Bad Books for Bad People Episode 4: To the Devil a Daughter

The latest episode of Bad Books for Bad People features the 1953 occult adventure novel To The Devil a Daughter by British pulp author Dennis Wheatley. Come for the promise of a devil-possessed young lady, stay for the heroic interior decorator and many, many stops for cocktails and hearty meals! Charmingly stuffy, undeniably weird, and quite ludicrous indeed, this yarn tracks a mystery author and her interior decorator son who get enmeshed in an occult conspiracy when they delve too deeply into the life of mysterious young lady who becomes their neighbor on the French Riviera.

We’re joined by Kristen Korvette, the dynamic and wonderful founder and editor of Slutist, who reads a passage about black magic, gross monsters, and … Stalin.

Why does possession by the devil turn our imperiled heroine into someone vastly more awesome? Will a mutual hatred of taxes bring the novel’s heroes into an understanding with the villains? Are our hosts secretly Dennis Wheatley villains themselves? How is Stalin involved in this whole mess? Find out all this and more in this month’s episode of Bad Books for Bad People.

Around the Web: Mike Diana, French Pop, and Black Metal Podcasting

mikdiana

In 1994, artist Mike Diana was convicted of obscenity in Florida for his comics zine Boiled Angel. I remember following his story as a teenager and thinking how horrifying it was that someone could serve jail time for the so-called “crime” of making people uncomfortable with his art–art that was always intended for an underground audience. It was eye-opening to speak to Diana and to director Frank Henenlotter for Heathen Harvest about the upcoming documentary The Trial of Mike Diana that recounts the whole horrible story and tries to understand how something like this could happen. The Trial of Mike Diana is seeking funding via a Kickstarter Campaign that includes amazing incentives like original art, comics, and invitations special events. I’ll rarely use this word, but this is an important story that deserves to be told, so consider donating to this very worthy campaign.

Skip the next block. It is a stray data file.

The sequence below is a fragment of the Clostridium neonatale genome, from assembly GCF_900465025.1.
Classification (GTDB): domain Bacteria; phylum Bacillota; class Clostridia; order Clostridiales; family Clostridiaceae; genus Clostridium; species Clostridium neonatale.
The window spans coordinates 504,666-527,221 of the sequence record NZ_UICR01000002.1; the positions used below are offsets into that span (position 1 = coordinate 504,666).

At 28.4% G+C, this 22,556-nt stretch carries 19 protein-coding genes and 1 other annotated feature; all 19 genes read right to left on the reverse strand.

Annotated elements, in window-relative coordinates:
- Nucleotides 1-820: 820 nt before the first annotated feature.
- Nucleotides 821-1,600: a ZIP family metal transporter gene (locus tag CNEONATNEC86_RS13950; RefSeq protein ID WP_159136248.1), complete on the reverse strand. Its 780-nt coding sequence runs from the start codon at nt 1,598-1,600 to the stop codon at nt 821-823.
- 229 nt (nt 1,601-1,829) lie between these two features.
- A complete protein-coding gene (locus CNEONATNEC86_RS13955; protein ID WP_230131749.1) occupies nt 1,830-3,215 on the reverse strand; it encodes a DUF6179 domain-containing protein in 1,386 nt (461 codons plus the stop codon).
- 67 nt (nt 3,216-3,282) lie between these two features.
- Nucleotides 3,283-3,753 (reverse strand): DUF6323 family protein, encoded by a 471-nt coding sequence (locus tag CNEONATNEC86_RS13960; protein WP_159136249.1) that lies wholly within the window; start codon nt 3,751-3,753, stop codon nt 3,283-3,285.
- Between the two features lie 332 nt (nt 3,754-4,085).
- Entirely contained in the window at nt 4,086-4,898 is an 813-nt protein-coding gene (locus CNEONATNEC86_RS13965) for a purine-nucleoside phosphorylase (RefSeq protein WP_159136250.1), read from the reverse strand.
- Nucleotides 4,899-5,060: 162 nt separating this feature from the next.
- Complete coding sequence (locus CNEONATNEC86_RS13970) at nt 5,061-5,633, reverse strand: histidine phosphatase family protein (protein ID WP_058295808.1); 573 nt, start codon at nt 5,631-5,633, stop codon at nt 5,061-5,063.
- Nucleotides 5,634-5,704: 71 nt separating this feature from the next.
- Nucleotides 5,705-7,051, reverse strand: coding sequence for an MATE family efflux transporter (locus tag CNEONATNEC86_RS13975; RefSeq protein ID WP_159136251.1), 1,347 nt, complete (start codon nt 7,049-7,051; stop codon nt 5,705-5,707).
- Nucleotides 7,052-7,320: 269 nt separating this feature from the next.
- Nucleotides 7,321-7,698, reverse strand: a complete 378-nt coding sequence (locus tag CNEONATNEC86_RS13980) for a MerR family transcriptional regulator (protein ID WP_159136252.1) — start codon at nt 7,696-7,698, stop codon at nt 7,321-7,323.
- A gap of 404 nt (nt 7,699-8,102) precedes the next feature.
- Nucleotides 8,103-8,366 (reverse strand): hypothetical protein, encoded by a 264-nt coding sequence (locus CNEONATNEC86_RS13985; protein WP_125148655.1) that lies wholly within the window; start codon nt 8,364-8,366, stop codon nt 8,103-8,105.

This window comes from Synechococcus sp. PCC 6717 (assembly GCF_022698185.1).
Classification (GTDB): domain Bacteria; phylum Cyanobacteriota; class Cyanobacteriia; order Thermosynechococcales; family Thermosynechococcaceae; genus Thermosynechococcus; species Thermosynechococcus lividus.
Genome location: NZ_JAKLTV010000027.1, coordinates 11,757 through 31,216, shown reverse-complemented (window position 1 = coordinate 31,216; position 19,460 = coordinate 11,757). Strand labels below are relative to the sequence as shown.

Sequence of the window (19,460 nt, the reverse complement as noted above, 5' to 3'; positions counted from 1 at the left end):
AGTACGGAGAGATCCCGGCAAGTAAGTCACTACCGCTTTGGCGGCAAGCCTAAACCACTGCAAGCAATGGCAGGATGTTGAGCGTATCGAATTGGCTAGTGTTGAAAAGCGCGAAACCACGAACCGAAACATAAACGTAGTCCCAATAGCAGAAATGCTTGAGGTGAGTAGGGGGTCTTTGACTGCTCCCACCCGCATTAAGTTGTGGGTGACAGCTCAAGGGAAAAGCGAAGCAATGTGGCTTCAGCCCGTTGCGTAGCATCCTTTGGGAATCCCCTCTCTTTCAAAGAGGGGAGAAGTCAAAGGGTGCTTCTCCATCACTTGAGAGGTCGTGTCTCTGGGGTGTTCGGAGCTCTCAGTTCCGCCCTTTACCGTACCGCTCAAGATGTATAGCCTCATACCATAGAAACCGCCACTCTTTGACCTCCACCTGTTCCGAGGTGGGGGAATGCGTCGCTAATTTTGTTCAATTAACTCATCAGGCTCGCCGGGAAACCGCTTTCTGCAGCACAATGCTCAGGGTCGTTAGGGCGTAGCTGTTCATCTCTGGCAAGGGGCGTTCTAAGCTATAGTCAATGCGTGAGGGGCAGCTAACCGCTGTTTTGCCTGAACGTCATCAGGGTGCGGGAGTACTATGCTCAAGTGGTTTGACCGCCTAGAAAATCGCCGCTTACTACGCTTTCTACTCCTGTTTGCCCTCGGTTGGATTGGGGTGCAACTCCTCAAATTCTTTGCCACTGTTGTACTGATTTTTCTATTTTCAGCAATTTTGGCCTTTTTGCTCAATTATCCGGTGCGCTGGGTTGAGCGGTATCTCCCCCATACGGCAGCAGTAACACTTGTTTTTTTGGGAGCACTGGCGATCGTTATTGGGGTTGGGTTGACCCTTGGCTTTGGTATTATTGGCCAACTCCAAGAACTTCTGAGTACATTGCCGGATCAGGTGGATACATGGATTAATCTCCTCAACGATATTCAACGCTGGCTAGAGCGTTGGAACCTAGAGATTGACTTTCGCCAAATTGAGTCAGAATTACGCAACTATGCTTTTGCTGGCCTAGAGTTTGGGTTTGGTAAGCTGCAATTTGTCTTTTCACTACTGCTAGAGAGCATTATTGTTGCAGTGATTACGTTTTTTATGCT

dernierevolonte

At Black Ivory Tower, I wrote about the latest release from one of my favorite (and one of the sexiest) synthpop projects of all time, Dernière Volonté. Prie Pour Moi is a deliciously erotic collection of martial-tinged pop featuring traditional French rhythms and instrumentation. It’s truly something that should be experienced.

episode-4-2

I was invited back on the Black Ivory Tower podcast to talk about music, upcoming festivals, and the perils of album art cliches. Did you know that there are over sixty examples of Caspar David Friedrich’s 1817 painting “Monastery Graveyard in the Snow” being used on metal album covers? Well, there are, so maybe reconsider using that one.

The Return of Black Ivory Tower

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In February, I’d written about the unique and overwhelmingly (yet delightfully) esoteric black metal and folk zine Black Ivory Tower, which at that time had been shuttered. It pleases me to no end to let you all know that Black Ivory Tower is back in blog form with a brand-new podcast. I’ve joined the BIT team and will be writing about the music that moves me as well as various beautiful, old-fashioned things.

Transmissions from the Black Ivory Tower Episode 1: I join Degtyarov and we talk about controversial album art, the pain of visa issues for musicians, and 90s video games. Unlike my podcast, this show does not include a section where the co-host is tortured by reading a filthy section of a book aloud (sorry to disappoint you all).

ivanbilibin

Magic for the People: The Art of Ivan Bilibin: I’ve long admired the artwork of the sole Russian representative in the Golden Age of Illustration. In many ways, Bilibin opened a window for Western audiences to glimpse the folklore and aesthetics of his culture, so I took a moment to appreciate his contributions.

deathinrome

Strength Through Satire: The Neofolk Mischief of Death in Rome: The heart wants what it wants, and my heart desperately wants pop song covers in the style of Death in June, OK? There’s a lot more to the work of Death in Rome than just the initial chuckle at the concept, and I support this theory in the article above. Apparently I did a decent job, because the band offered me the opportunity to pick their next cover song on Twitter. I picked “Toxic” by Britney Spears and I cannot wait to hear this [thanks again to DiR for being so generous and lovely].